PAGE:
create() {
	   

	}

	update() {

	}


	end() {
		
	}

}

export default GameScene;

 

So a couple of things we need to take a look at with our two new game scenes.

Extending a class allows us to use the original class's methods. Since we are extending the Phaser.Scene class, we want to be able to use the Phaser 3 scene default functions such as init(), create() and update(). When we extend the Phaser.Scene class, we need to use the default constructor of that class first to initiliase it (like when we create a new scene object using new Phaser.Scene("titlescene");). To do that, we call our own constructor method and inside that use the super() function; super() basically calls the class we have extended from's constructor. We pass in a set of parameters to the Phaser.Scene constructor, which for now all we want to pass is the key of our scene so we can identify it. It's similar to calling: var scene = new Phaser.Scene("game");, but instead we call it inside our class as we have extended the Phaser.Scene object. Whenever you use the new object() method, we are calling that classes' constructor.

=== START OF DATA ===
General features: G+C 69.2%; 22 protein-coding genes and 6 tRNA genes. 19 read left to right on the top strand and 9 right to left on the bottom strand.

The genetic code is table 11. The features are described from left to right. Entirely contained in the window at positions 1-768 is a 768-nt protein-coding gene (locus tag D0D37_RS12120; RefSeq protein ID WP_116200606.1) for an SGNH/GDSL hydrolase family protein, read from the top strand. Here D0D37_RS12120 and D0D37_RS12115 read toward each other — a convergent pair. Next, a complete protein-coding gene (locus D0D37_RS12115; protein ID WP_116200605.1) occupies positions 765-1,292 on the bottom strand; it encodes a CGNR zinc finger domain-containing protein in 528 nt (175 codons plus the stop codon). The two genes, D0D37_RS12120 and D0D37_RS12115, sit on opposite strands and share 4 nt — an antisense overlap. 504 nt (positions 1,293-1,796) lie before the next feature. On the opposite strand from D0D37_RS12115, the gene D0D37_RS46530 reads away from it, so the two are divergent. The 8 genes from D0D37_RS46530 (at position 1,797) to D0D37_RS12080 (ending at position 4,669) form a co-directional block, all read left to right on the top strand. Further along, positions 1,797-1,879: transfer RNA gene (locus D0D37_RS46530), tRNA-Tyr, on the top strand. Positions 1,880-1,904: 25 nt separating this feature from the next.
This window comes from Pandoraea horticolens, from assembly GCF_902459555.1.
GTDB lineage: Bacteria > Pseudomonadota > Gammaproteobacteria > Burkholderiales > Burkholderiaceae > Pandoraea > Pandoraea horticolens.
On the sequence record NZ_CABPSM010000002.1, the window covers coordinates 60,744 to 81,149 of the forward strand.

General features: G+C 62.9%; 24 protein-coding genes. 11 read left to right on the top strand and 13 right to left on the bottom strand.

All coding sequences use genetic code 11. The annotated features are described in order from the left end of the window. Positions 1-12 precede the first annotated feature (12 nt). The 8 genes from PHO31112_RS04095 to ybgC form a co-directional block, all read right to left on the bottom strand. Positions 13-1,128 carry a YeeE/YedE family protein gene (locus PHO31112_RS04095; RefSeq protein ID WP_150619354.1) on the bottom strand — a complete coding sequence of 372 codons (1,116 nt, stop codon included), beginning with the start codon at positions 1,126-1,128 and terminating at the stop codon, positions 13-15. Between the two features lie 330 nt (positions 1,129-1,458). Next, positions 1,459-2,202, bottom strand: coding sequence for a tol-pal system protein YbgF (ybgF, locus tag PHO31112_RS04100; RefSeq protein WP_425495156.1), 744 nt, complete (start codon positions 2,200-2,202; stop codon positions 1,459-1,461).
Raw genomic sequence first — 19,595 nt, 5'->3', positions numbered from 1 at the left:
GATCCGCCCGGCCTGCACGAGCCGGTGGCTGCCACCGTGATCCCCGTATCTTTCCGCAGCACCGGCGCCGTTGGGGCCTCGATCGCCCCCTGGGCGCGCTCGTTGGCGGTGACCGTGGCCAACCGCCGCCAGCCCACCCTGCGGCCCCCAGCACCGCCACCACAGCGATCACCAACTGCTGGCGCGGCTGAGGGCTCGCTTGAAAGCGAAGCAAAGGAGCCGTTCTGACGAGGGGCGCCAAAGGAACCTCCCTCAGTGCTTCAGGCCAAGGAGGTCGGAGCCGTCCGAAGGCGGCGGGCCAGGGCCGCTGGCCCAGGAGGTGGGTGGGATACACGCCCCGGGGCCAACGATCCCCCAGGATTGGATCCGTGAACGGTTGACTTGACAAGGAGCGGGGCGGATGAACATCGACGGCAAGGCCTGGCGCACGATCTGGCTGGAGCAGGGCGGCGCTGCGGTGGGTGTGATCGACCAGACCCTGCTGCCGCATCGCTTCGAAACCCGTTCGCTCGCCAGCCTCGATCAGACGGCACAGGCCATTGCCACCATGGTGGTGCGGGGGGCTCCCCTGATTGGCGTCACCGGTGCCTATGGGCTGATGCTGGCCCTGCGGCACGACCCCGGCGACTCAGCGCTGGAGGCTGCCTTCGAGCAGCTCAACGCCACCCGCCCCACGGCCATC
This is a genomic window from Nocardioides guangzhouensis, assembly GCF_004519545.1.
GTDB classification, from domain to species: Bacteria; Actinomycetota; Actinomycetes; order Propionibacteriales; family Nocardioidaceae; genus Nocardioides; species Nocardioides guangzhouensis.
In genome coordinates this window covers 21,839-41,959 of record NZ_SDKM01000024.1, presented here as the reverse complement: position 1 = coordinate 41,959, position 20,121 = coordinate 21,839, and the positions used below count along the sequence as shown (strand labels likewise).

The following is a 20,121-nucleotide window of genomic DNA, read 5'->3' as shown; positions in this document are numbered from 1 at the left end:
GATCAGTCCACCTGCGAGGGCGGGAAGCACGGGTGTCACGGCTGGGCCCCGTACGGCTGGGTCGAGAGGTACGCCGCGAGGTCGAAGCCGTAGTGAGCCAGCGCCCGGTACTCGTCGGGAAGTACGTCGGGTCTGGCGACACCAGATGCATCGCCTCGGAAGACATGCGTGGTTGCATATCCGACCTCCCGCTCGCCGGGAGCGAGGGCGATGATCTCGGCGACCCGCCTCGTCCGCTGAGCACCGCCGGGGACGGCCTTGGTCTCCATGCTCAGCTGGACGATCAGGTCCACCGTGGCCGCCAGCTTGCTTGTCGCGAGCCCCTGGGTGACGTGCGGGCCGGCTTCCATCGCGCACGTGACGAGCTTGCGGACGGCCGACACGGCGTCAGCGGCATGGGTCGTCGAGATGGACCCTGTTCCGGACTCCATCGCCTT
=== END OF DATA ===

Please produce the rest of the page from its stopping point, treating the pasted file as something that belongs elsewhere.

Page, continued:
Since we extend the Phaser.Scene class, we now name our functions as methods of that class (rather than extending the objects functions within the file). So where

gameScene.init = function() {

now just becomes

init() {

.

 

We also have to add export default GameScene; to the end of our scene files so that we can then import them into our main game file.

Let's do that now. Importing the files directly into our game and replacing the old code we had in game.js:

 

import TitleScene from './titleScene.js';
import GameScene from './gameScene.js';